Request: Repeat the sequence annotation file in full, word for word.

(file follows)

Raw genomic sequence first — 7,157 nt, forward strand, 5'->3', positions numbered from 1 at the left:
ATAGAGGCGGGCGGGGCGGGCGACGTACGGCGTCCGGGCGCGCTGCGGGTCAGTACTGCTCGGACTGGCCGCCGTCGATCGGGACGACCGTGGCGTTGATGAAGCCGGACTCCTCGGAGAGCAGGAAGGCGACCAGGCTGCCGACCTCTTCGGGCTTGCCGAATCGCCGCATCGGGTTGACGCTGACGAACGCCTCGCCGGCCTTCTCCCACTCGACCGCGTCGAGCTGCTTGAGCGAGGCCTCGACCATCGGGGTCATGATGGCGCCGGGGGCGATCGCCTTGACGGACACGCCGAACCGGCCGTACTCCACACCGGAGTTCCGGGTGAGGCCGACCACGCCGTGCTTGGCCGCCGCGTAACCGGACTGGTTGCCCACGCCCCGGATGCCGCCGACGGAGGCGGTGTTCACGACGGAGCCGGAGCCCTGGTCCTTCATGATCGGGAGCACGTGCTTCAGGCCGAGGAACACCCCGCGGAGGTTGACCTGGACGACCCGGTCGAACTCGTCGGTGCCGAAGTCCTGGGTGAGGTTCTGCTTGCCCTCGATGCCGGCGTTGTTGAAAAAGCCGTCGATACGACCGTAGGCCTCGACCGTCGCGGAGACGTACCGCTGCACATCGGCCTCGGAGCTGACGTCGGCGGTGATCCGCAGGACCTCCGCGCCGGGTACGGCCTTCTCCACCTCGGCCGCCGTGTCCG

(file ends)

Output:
Raw genomic sequence first — 7,157 nt, forward strand, 5'->3', positions numbered from 1 at the left:
ATAGAGGCGGGCGGGGCGGGCGACGTACGGCGTCCGGGCGCGCTGCGGGTCAGTACTGCTCGGACTGGCCGCCGTCGATCGGGACGACCGTGGCGTTGATGAAGCCGGACTCCTCGGAGAGCAGGAAGGCGACCAGGCTGCCGACCTCTTCGGGCTTGCCGAATCGCCGCATCGGGTTGACGCTGACGAACGCCTCGCCGGCCTTCTCCCACTCGACCGCGTCGAGCTGCTTGAGCGAGGCCTCGACCATCGGGGTCATGATGGCGCCGGGGGCGATCGCCTTGACGGACACGCCGAACCGGCCGTACTCCACACCGGAGTTCCGGGTGAGGCCGACCACGCCGTGCTTGGCCGCCGCGTAACCGGACTGGTTGCCCACGCCCCGGATGCCGCCGACGGAGGCGGTGTTCACGACGGAGCCGGAGCCCTGGTCCTTCATGATCGGGAGCACGTGCTTCAGGCCGAGGAACACCCCGCGGAGGTTGACCTGGACGACCCGGTCGAACTCGTCGGTGCCGAAGTCCTGGGTGAGGTTCTGCTTGCCCTCGATGCCGGCGTTGTTGAAAAAGCCGTCGATACGACCGTAGGCCTCGACCGTCGCGGAGACGTACCGCTGCACATCGGCCTCGGAGCTGACGTCGGCGGTGATCCGCAGGACCTCCGCGCCGGGTACGGCCTTCTCCACCTCGGCCGCCGTGTCCG